US9984539B2 - Devices, methods, and graphical user interfaces for providing haptic feedback - Google Patents

Devices, methods, and graphical user interfaces for providing haptic feedback Download PDF

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US9984539B2
US9984539B2 US15619359 US201715619359A US9984539B2 US 9984539 B2 US9984539 B2 US 9984539B2 US 15619359 US15619359 US 15619359 US 201715619359 A US201715619359 A US 201715619359A US 9984539 B2 US9984539 B2 US 9984539B2
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Prior art keywords
audio
output
tactile output
feedback
device
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US15619359
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US20170358181A1 (en )
Inventor
Camille Moussette
Hugo D. Verweij
Mitchell R. Lerner
Per Håkan Linus Persson
Joseph A. Malia
Jean-Pierre M. Mouilleseaux
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Apple Inc
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Apple Inc
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    • GPHYSICS
    • G08SIGNALLING
    • G08BSIGNALLING OR CALLING SYSTEMS; ORDER TELEGRAPHS; ALARM SYSTEMS
    • G08B3/00Audible signalling systems; Audible personal calling systems
    • G08B3/10Audible signalling systems; Audible personal calling systems using electric transmission; using electromagnetic transmission
    • GPHYSICS
    • G06COMPUTING; CALCULATING; COUNTING
    • G06FELECTRIC DIGITAL DATA PROCESSING
    • G06F3/00Input arrangements for transferring data to be processed into a form capable of being handled by the computer; Output arrangements for transferring data from processing unit to output unit, e.g. interface arrangements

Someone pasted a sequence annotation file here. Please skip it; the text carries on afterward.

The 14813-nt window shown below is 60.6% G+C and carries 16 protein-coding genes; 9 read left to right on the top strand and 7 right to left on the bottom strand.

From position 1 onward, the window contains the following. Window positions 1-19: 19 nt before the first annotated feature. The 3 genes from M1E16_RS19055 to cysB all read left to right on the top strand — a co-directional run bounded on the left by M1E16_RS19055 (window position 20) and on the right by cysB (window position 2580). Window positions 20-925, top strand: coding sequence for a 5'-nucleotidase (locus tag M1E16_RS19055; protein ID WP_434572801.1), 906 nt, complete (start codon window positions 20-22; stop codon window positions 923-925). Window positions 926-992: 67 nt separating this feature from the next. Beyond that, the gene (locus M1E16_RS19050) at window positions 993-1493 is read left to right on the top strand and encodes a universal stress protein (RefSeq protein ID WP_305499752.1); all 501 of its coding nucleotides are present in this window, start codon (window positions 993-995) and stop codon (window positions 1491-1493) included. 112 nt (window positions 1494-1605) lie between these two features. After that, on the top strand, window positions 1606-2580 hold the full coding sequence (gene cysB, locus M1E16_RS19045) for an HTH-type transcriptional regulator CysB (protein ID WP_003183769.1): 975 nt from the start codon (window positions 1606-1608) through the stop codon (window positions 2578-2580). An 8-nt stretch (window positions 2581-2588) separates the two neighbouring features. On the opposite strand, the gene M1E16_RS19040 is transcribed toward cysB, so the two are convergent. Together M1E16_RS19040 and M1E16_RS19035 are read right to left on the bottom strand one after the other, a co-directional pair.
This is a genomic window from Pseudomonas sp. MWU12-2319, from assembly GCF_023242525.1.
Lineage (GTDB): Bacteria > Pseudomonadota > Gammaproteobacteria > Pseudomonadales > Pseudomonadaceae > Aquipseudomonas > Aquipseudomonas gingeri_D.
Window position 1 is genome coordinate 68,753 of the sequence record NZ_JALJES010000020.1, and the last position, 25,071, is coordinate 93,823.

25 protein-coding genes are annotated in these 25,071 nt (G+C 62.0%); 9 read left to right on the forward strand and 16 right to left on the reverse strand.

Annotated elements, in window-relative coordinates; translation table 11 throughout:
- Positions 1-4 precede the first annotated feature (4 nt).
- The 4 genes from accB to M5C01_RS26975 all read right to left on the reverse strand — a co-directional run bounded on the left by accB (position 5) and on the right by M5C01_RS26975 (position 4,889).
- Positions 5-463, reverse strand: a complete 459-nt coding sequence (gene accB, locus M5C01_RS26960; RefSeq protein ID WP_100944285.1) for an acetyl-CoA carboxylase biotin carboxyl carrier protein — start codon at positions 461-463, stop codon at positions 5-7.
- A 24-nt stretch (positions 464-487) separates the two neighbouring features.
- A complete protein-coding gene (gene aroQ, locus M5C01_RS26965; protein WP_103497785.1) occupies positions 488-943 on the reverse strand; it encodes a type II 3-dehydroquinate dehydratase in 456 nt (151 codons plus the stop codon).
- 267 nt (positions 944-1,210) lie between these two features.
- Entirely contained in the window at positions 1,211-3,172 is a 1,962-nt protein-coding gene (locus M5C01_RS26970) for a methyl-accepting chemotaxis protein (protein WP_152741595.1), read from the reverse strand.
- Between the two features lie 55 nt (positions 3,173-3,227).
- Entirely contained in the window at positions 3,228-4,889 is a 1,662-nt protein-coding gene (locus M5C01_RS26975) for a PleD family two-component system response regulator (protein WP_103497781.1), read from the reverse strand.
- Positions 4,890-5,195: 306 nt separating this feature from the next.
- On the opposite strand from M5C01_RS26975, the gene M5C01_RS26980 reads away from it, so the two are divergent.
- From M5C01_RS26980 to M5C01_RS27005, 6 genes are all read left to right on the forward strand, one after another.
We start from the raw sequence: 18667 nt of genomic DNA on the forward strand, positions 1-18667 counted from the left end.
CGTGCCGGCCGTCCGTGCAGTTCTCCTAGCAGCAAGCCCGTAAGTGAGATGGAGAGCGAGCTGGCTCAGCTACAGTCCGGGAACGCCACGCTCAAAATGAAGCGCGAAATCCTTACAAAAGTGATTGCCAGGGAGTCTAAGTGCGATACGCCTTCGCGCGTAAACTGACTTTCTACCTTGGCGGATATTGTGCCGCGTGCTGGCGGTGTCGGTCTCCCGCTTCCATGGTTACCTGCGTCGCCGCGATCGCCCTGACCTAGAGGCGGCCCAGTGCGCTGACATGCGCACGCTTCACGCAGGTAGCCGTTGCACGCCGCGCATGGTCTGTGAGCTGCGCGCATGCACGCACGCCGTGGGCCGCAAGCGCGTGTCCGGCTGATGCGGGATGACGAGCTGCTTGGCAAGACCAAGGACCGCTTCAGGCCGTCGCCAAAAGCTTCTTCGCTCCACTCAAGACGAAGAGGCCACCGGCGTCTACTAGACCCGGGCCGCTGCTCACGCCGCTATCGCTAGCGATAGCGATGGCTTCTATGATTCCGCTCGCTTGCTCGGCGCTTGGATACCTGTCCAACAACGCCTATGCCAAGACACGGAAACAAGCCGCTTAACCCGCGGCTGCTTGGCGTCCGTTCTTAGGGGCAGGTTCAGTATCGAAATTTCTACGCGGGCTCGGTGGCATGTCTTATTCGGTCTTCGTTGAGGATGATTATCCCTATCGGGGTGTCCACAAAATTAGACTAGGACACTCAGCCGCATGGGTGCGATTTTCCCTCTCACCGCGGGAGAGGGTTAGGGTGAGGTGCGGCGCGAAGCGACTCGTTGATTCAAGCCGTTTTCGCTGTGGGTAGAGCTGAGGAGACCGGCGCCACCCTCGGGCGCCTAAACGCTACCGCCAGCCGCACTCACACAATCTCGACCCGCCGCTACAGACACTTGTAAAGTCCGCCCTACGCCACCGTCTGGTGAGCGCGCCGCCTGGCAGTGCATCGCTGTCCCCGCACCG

• G06F3/01Input arrangements or combined input and output arrangements for interaction between user and computer
    • G06F3/016Input arrangements with force or tactile feedback as computer generated output to the user
    • GPHYSICS
    • G06COMPUTING; CALCULATING; COUNTING
    • G06FELECTRIC DIGITAL DATA PROCESSING
    • G06F3/00Input arrangements for transferring data to be processed into a form capable of being handled by the computer; Output arrangements for transferring data from processing unit to output unit, e.g. interface arrangements
    • G06F3/16Sound input; Sound output
    • GPHYSICS
    • G08SIGNALLING
    • G08BSIGNALLING OR CALLING SYSTEMS; ORDER TELEGRAPHS; ALARM SYSTEMS
    • G08B6/00Tactile signalling systems, e.g. personal calling systems
    • HELECTRICITY
    • H04ELECTRIC COMMUNICATION TECHNIQUE
    • H04MTELEPHONIC COMMUNICATION
    • H04M1/00Substation equipment, e.g. for use by subscribers; Analogous equipment at exchanges
    • H04M1/72Substation extension arrangements; Cordless telephones, i.e. devices for establishing wireless links to base stations without route selecting
    • H04M1/725Cordless telephones
    • H04M1/72519Portable communication terminals with improved user interface to control a main telephone operation mode or to indicate the communication status
    • HELECTRICITY
    • H04ELECTRIC COMMUNICATION TECHNIQUE
    • H04MTELEPHONIC COMMUNICATION
    • H04M1/00Substation equipment, e.g. for use by subscribers; Analogous equipment at exchanges
    • H04M1/72Substation extension arrangements; Cordless telephones, i.e. devices for establishing wireless links to base stations without route selecting
    • H04M1/725Cordless telephones
    • H04M1/72519Portable communication terminals with improved user interface to control a main telephone operation mode or to indicate the communication status
    • H04M1/72563Portable communication terminals with improved user interface to control a main telephone operation mode or to indicate the communication status with means for adapting by the user the functionality or the communication capability of the terminal under specific circumstances
    • H04M1/72569Portable communication terminals with improved user interface to control a main telephone operation mode or to indicate the communication status with means for adapting by the user the functionality or the communication capability of the terminal under specific circumstances according to context or environment related information
    • HELECTRICITY
    • H04ELECTRIC COMMUNICATION TECHNIQUE
    • H04MTELEPHONIC COMMUNICATION
    • H04M19/00Current supply arrangements for telephone systems
    • H04M19/02Current supply arrangements for telephone systems providing ringing current or supervisory tones, e.g. dialling tone, busy tone